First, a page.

• Order diagnostic tests, such as blood work or imaging studies (X-rays)
  • Prescribe medications

Clinical Nurse Leader (CNL)

If you’re considering a career change, you might want to consider becoming a clinical nurse leader (CNL). CNLs are the next generation of nurse leaders and they have a broad range of skills. They have an understanding of patient care that goes beyond the bedside, with a holistic view of what it means to provide good care.

To become a CNL, you’ll need to earn at least an associate’s degree in nursing (ADN) and then complete a Master of Science in Nursing (MSN) program.

CNLS can be found in hospitals, long-term care facilities, home health agencies, and ambulatory settings such as clinics and private offices. Their job is to help nurses achieve their full potential by providing support for staff development initiatives, designing programs for quality improvement, or addressing issues related to patient safety or risk management within their organization.

Nursing Informatics Specialist

Nursing informatics specialists are relatively new to the nursing world, but they are one of the most promising careers in health care today.

In this position, a nurse will use technology to help improve patient outcomes and make their experience with the healthcare system better. This may involve using electronic health records (EHRs) or other digital tools to figure out how patients can be better served by caregivers.

Health Care Administrator

Healthcare administrators are responsible for the overall management of a healthcare facility. They are involved in the planning, organizing, and directing of the delivery of health care services. As well as ensuring that their facility is run efficiently and meets government regulations, they also typically oversee financial aspects such as budgeting, payrolls, and billing.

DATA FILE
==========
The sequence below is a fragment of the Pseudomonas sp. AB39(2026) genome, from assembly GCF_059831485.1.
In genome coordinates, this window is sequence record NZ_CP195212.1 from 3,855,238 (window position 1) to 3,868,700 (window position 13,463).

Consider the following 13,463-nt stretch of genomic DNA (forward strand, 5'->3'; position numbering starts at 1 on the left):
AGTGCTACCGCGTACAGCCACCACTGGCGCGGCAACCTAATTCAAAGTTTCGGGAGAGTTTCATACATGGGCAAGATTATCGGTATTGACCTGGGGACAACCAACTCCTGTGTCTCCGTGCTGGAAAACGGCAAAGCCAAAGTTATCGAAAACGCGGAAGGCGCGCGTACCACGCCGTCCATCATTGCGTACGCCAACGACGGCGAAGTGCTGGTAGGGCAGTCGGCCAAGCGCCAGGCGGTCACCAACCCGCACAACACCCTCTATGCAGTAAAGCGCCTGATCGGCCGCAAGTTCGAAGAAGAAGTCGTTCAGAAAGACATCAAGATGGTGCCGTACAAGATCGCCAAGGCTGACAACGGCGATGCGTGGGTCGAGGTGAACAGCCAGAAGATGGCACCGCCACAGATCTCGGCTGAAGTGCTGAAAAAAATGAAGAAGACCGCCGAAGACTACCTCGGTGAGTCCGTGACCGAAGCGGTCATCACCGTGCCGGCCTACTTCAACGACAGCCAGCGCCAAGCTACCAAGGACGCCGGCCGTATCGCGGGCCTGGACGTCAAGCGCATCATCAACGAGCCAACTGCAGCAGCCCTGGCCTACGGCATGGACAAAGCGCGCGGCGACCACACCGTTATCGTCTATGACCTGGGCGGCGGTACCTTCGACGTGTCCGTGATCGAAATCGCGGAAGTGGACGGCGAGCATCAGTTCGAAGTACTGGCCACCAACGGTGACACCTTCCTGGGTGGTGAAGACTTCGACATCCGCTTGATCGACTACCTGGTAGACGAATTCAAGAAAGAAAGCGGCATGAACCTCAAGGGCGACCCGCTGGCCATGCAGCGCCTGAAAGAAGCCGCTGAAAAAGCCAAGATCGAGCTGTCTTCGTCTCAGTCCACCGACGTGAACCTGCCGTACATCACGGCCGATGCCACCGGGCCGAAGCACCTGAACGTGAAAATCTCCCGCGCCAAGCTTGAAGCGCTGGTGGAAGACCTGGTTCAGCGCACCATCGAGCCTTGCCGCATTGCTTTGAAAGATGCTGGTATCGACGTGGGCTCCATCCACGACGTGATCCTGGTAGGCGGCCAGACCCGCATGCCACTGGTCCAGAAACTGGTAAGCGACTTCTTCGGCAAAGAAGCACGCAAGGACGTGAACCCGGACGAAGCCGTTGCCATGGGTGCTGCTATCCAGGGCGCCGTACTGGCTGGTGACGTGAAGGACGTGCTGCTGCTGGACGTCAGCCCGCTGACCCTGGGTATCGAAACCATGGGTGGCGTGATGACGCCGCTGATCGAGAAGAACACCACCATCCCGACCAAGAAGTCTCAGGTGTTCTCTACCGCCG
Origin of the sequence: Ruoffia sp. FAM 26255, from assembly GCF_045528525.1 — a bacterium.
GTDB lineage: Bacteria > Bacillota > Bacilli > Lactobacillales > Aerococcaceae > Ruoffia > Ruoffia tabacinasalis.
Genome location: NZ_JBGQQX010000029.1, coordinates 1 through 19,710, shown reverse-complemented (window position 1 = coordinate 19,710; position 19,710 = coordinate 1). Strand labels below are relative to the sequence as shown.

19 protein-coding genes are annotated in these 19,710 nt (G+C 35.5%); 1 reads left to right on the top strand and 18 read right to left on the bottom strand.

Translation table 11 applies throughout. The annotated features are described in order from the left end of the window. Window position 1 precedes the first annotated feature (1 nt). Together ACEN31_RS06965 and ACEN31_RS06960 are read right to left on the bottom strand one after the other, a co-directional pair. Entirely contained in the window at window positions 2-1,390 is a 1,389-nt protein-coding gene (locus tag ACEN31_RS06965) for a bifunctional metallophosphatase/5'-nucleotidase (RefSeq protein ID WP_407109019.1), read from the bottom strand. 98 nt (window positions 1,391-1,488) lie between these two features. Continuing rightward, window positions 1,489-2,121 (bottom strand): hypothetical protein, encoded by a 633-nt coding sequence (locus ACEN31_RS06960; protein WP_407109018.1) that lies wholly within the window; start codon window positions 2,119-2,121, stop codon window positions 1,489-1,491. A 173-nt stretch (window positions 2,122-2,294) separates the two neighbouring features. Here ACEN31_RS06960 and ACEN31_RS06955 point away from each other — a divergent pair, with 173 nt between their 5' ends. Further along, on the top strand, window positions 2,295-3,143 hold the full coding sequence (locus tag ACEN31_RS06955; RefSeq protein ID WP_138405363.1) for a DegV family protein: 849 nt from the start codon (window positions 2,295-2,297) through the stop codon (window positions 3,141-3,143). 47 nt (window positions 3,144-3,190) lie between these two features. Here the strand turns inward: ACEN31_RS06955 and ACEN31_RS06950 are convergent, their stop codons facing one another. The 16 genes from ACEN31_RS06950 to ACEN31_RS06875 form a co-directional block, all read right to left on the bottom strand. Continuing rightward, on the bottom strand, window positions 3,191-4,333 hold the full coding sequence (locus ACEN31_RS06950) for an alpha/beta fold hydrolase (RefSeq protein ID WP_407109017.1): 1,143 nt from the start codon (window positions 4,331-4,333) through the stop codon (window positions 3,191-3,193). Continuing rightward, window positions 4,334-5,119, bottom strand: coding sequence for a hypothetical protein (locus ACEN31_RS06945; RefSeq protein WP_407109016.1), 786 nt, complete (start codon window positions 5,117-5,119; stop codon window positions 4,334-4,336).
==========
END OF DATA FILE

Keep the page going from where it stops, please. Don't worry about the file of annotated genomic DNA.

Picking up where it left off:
5 Steps To Start Your Career Transition From Nursing

Once you’ve got a clear vision of what you want to do next, it’s time to take the first steps toward getting there. Here are the five steps I recommend:

  • Figure out your important values and priorities.
  • Identify possible jobs that fit with those values and priorities (and are in line with what you’re good at).
  • Research potential employers by talking with friends who work there or reading reviews online; conduct informational interviews; and get technical training for any skills gaps that remain between where you are now and where you want to be (if needed).
  • Apply for jobs—a lot of them—even if they don’t seem like good fits at first glance (but don’t give up easily; keep looking even after multiple rejections!).
  • Keep going! If nothing else seems promising, keep applying until something does…and remember all those “useless” skills from nursing that might help you land a new gig sooner than expected

Why do nurses change careers?

In the US, nurses are looking for a more fulfilling career. In Canada, they’re looking for one that’s more challenging. And in Australia? They want to find an option that allows them to take time off when they need it. Regardless of where you live, there’s no doubt about it: nurses are changing their careers because they’re ready for something different!

  • Nurses who want something more challenging will look into jobs like nursing home administration or case management (which involves managing patients’ care).
  • Those who want a job that offers better pay should consider becoming an ER nurse supervisor or moving into healthcare informatics (a fancy term for “using technology”!)

The Bottom Line

So, what is a nursing career change? It’s not just about switching from one job to another. It’s about finding something that will make you happier and more fulfilled in your work life. And if you’re ready for this kind of change, then we hope our article has helped give you some ideas about where to start!